“Well I didn’t say He is ONLY beyond the farthest star. In fact, He is EVERYWHERE including all the regions that lie beyond the farthest star. Which means, of course, He is as close to you . . . as you are. And that means He’s POWERFUL enough to handle any of your needs, and LOVING enough to invite you to His party.

This brings me to my final point: God does not appear as a visible character on the set of BTFS. This is not because wardrobe couldn’t find a costume in His size. It was intentional. The audience is not told “GOD SAID: THOU SHALT/SHALT NOT ________!’ Instead, the God-question is left for the audience to ponder, and the script cleverly raises it at several key junctures with the question from which the film’s title is derived: “Do you ever wonder what’s beyond the farthest star?” In this subtle way the audience is asked to weigh in.

What options does the story line present for its viewers?

“The chapel. That’s where God is!”

The story’s answer is: “No, God is not in the chapel.” ”

“Commandments! Rule-keeping. That’s where God is!”

But again, the story line makes clear that God is not in rigid adherence to rules.

“How about “Christian” service? I’ll bet that’s where God is!”

“No, God is not there either.”

“Well, how about fame and acclaim, or fun and fortune?”

No, No, and No! God is not in any of these things.

So, if God is not in any of these idols, where the Hell is He? Well, He certainly isn’t in Hell . . . and that’s the downside. But He also is not in a “holier-than-thou” posture that doesn’t give the lost a break by accepting them where they are (curse words and all!)—without raining down judgmental fire and brimstone. I’m not saying we adopt the same language or lifestyle as the unregenerate in order to win them for Christ (my use of “Hell” above was precisely to illustrate the point), I’m just saying we should teach by example. We should live like Jesus before them by being their friend, helping them in whatever way we can–not assuming the role of God’s Holy-Soap. The Holy Spirit is more than able to do the necessary clean-up work in anyone’s life–and He works strictly on a voluntary basis.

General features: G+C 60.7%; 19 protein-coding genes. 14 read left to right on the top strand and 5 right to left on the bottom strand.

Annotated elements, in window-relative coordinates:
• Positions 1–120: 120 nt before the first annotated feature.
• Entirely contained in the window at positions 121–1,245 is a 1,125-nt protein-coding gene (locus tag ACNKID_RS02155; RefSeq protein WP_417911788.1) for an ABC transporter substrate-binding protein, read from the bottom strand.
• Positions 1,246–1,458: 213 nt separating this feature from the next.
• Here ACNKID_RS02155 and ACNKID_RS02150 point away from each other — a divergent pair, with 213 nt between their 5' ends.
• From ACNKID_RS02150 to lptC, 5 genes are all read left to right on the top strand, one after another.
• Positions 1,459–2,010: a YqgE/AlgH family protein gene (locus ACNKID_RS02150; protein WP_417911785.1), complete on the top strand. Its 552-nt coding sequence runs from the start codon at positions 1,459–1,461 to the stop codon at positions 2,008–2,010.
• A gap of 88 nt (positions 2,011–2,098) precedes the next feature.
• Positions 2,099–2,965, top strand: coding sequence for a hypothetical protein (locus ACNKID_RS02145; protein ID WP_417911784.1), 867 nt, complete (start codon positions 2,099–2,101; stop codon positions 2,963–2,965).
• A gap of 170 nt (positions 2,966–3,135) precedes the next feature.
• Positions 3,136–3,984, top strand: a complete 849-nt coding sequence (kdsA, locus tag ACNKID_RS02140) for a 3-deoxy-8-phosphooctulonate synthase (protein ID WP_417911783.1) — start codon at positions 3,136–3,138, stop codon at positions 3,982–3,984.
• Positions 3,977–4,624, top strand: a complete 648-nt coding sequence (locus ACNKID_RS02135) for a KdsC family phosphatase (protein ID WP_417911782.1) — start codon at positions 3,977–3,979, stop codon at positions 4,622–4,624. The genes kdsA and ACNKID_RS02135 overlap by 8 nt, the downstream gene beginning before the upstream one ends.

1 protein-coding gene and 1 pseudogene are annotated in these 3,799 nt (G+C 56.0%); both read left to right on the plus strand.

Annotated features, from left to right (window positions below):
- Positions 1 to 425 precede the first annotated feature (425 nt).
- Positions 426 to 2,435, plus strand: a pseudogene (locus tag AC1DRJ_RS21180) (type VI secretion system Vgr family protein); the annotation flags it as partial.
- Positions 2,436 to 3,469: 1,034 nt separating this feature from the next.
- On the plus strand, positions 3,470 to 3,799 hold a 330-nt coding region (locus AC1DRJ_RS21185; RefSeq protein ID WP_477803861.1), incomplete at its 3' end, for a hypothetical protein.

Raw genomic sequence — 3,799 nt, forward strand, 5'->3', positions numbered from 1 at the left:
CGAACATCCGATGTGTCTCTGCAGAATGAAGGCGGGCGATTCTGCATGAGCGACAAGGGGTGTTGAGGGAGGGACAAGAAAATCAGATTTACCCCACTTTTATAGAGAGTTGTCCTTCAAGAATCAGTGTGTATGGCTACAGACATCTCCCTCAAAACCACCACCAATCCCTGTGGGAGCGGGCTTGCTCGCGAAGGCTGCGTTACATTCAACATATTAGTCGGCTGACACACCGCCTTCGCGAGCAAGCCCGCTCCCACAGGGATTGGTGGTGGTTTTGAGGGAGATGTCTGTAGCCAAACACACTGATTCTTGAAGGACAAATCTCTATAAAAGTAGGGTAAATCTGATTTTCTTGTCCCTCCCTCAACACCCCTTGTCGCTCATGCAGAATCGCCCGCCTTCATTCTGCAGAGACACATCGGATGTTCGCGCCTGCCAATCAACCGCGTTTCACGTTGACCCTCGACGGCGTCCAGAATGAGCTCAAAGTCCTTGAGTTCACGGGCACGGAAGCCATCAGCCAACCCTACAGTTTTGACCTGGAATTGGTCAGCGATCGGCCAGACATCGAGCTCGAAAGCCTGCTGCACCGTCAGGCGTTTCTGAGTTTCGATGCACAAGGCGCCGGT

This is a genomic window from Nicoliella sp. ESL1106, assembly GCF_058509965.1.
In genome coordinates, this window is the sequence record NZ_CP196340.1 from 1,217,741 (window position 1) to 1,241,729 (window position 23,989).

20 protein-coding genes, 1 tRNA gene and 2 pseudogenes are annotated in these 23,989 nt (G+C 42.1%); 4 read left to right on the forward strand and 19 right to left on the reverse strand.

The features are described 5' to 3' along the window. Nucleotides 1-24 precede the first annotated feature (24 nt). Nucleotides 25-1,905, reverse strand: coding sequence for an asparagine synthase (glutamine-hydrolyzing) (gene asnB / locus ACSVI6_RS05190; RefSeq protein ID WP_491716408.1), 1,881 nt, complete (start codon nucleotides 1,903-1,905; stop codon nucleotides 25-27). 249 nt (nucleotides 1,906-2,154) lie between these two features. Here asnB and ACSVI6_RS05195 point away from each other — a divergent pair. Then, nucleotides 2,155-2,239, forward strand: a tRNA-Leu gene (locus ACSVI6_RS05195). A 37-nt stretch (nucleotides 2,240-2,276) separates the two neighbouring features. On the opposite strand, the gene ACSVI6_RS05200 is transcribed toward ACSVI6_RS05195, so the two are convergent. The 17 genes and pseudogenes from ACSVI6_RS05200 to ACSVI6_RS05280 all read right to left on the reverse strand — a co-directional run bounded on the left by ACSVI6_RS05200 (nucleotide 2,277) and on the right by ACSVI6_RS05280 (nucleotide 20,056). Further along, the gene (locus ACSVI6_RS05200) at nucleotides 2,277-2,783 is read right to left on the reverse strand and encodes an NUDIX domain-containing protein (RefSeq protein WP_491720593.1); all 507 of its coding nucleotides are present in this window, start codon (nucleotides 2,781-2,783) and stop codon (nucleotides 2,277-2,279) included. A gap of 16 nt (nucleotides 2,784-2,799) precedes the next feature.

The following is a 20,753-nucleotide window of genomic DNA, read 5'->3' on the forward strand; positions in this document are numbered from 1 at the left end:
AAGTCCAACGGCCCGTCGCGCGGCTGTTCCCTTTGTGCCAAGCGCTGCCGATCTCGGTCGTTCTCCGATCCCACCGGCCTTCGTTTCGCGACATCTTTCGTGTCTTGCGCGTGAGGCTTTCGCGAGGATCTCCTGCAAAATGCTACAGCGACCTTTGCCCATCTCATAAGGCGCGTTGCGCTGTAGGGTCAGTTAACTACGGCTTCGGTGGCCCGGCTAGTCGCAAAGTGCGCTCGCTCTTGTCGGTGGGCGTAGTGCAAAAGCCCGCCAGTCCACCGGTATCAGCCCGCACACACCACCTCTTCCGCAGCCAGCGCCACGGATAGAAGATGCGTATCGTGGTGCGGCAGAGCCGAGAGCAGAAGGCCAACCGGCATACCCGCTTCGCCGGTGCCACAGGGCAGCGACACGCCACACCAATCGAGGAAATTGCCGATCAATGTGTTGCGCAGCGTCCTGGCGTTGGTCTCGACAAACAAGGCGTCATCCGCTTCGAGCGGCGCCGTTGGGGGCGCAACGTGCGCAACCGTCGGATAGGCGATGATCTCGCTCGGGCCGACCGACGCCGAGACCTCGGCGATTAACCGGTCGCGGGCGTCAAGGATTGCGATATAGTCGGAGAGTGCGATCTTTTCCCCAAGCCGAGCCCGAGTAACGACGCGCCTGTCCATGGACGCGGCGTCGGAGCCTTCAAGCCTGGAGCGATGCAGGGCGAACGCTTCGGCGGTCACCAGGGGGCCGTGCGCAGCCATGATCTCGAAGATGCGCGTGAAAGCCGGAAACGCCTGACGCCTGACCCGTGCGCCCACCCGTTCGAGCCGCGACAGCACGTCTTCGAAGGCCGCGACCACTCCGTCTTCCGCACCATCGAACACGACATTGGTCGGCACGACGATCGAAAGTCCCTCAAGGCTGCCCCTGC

So where CAN we find God on the BTFS set? The answer is found in the snarls and tangles of the relationships between the characters (husband-wife, parents-daughter, boyfriend-girlfriend, buddy-buddy, etc.) God is not ONLY beyond the farthest star; He is as close as a whispered prayer. He is in a still, small voice actively inviting people to his party (that is, to relationship with Him)—and He is as close to them as they allow him to be.

Because God designed us, He knows that the only thing that will bring satisfaction of soul is living in alignment with His nature and His will. When people accept His gracious invitation, He establishes an intimate relationship with them and even heals the broken relationships that resulted from their sin. Surrender to Christ activates a change of heart that brings satisfaction of soul and restored relationships. Does BTFS tell this life-changing truth to its audiences? No. But it surely shows them! Rather than clubbing us over the head for our sin, it invites us to God’s party.